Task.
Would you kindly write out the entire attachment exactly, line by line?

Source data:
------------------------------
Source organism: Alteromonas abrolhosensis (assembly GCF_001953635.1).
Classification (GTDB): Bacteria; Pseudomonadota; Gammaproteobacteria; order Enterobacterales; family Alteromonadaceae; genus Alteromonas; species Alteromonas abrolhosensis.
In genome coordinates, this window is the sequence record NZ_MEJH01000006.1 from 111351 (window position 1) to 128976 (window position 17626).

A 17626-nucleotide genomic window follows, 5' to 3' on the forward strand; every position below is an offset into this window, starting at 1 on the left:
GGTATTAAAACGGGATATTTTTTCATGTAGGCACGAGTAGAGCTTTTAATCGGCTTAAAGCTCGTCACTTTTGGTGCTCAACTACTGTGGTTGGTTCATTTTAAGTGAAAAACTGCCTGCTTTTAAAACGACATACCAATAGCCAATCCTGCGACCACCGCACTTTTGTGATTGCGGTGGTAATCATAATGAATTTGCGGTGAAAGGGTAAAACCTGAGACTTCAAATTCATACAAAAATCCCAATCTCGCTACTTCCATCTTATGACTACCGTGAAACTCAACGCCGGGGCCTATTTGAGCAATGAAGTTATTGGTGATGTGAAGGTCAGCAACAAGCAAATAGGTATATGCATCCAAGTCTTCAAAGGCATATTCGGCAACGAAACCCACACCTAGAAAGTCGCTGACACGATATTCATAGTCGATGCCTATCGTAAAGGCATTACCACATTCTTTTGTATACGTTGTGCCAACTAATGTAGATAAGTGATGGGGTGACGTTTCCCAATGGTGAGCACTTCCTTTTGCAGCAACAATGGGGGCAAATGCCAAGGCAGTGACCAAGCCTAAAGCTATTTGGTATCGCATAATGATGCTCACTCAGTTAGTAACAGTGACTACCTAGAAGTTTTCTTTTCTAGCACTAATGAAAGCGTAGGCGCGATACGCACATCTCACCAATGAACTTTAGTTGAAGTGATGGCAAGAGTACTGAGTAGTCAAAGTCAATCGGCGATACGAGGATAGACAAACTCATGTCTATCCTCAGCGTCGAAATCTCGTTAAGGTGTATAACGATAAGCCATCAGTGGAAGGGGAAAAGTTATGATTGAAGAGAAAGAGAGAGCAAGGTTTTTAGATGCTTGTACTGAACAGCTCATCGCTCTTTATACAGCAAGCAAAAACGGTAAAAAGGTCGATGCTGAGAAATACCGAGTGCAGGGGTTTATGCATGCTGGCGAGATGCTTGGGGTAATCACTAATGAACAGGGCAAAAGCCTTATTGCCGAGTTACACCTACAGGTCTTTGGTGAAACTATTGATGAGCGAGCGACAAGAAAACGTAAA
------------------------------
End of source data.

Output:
Source organism: Alteromonas abrolhosensis (assembly GCF_001953635.1).
Classification (GTDB): Bacteria; Pseudomonadota; Gammaproteobacteria; order Enterobacterales; family Alteromonadaceae; genus Alteromonas; species Alteromonas abrolhosensis.
In genome coordinates, this window is the sequence record NZ_MEJH01000006.1 from 111351 (window position 1) to 128976 (window position 17626).

A 17626-nucleotide genomic window follows, 5' to 3' on the forward strand; every position below is an offset into this window, starting at 1 on the left:
GGTATTAAAACGGGATATTTTTTCATGTAGGCACGAGTAGAGCTTTTAATCGGCTTAAAGCTCGTCACTTTTGGTGCTCAACTACTGTGGTTGGTTCATTTTAAGTGAAAAACTGCCTGCTTTTAAAACGACATACCAATAGCCAATCCTGCGACCACCGCACTTTTGTGATTGCGGTGGTAATCATAATGAATTTGCGGTGAAAGGGTAAAACCTGAGACTTCAAATTCATACAAAAATCCCAATCTCGCTACTTCCATCTTATGACTACCGTGAAACTCAACGCCGGGGCCTATTTGAGCAATGAAGTTATTGGTGATGTGAAGGTCAGCAACAAGCAAATAGGTATATGCATCCAAGTCTTCAAAGGCATATTCGGCAACGAAACCCACACCTAGAAAGTCGCTGACACGATATTCATAGTCGATGCCTATCGTAAAGGCATTACCACATTCTTTTGTATACGTTGTGCCAACTAATGTAGATAAGTGATGGGGTGACGTTTCCCAATGGTGAGCACTTCCTTTTGCAGCAACAATGGGGGCAAATGCCAAGGCAGTGACCAAGCCTAAAGCTATTTGGTATCGCATAATGATGCTCACTCAGTTAGTAACAGTGACTACCTAGAAGTTTTCTTTTCTAGCACTAATGAAAGCGTAGGCGCGATACGCACATCTCACCAATGAACTTTAGTTGAAGTGATGGCAAGAGTACTGAGTAGTCAAAGTCAATCGGCGATACGAGGATAGACAAACTCATGTCTATCCTCAGCGTCGAAATCTCGTTAAGGTGTATAACGATAAGCCATCAGTGGAAGGGGAAAAGTTATGATTGAAGAGAAAGAGAGAGCAAGGTTTTTAGATGCTTGTACTGAACAGCTCATCGCTCTTTATACAGCAAGCAAAAACGGTAAAAAGGTCGATGCTGAGAAATACCGAGTGCAGGGGTTTATGCATGCTGGCGAGATGCTTGGGGTAATCACTAATGAACAGGGCAAAAGCCTTATTGCCGAGTTACACCTACAGGTCTTTGGTGAAACTATTGATGAGCGAGCGACAAGAAAACGTAAA